Developer: Red Barrels
Release Date: May 6th, 2014
Available on: PC, Playstation 4
Reviewer’s Note: I played this game on a Playstation 4. There may be differences between versions.
Outlast finished on an ambiguous note, with reporter Miles Upshur seeming to become the monster that now roams the Mount Massive Asylum. But before he even got there he got an e-mail from an anonymous man claiming that there was torture going on at the place. Whistleblower tells his story.
You’ll be playing as Waylon Park, a contractor working for Murkoff Corporation who sends out an e-mail to warn about what’s going on at the asylum. Unfortunately he’s caught and forced into joining the patients. When all hell breaks loose at the asylum Waylon now has to escape. The DLC kind of feels like a reversed version of Outlast. You start in the labs, make your way to the asylum, and finally (hopefully) escape. It’s smart how this is done though. By putting you in the asylum while things are going to hell you get to see a lot more of the Murkoff Corporation, someone who was only really mentioned in name a few times in the main game. While characters from the main game make cameos, Whistleblower also features new characters that hunt you. While he’s not the most creepy or memorable, I think Murkoff businessman Jeremy Blair is the most important story-wise in that it finally puts a face to the company you’re spending so much of the game trying to stop. Of course the cannibalistic Fran, the multiple personalities of Dennis, and the absolutely terrifying woman hating Gluskin offer up some wonderfully creepy new scares.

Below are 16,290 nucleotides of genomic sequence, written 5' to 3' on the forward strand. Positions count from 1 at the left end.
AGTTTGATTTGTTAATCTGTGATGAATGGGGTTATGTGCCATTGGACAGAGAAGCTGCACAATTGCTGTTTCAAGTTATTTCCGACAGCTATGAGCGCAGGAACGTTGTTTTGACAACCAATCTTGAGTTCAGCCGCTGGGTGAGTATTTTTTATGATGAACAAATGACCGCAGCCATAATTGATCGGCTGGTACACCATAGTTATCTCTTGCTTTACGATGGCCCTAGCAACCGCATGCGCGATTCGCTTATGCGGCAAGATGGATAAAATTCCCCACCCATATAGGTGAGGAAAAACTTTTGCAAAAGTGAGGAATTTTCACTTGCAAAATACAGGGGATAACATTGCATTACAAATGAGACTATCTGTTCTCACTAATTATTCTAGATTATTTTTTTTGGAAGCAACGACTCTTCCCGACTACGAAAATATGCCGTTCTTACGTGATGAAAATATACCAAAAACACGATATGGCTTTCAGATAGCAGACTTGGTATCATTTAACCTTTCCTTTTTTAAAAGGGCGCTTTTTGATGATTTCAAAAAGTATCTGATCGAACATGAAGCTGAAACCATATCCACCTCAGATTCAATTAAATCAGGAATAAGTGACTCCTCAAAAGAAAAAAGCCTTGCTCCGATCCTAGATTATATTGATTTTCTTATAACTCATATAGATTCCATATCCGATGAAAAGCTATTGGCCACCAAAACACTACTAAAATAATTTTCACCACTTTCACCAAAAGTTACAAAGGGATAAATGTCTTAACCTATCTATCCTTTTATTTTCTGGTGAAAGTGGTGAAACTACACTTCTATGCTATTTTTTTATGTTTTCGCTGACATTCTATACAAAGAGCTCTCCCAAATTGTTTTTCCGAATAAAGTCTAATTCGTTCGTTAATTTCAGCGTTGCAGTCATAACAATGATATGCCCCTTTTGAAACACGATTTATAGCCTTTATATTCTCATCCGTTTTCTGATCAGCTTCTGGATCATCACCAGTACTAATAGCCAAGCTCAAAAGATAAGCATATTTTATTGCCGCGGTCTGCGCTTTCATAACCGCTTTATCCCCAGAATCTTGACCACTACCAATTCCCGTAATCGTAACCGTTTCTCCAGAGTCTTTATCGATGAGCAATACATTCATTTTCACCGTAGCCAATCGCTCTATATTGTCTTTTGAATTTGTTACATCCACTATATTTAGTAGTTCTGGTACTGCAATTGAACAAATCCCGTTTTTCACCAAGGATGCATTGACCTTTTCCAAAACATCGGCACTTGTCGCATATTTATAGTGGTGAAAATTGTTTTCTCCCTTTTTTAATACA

Whistleblower doesn’t play too different from the base game. You’ll get a camera early in that serves the exact same purpose as the one in the main game: night vision and the ability to zoom. It feels a little shoehorned in compared to the main game, but it’s nice to have. Like the main game you’ll mostly be using stealth to avoid enemies and there’s no direct combat of any kind. If you get caught then running is always an option too, and often one that can get you to a safe spot. That said, Whistleblower does focus more on the stealth element and you’re going to want to carefully plan your moves before you continue. Worth noting that the “pull X switches” or “activate Y generator” objectives have been scrapped from the game, which is probably a good thing.
My biggest issue from Whistleblower comes from the level design though. I was constantly getting lost in levels, as the way forward was often hidden in little corners or required me to jump and grab onto ledges I couldn’t see. One part had me hunted by Fran and required me to shut off some gas in another room so I could advance. Only to get by this I had to actually go to the room blocked off by the gas and jump to a nearly invisible platform above it. It’s extremely difficult to see and not exactly the kind of place I’m looking for when I got a guy with a circular saw constantly hunting me down. Moments like these were constantly in the game and the one thing that I really hated about it.
Still, once you get past those moments Whistleblower was a solid DLC addition to Outlast. Fans of the main game shouldn’t hesitate to get this and enjoy the new scares and insanity that the Mount Massive Asylum has waiting for them.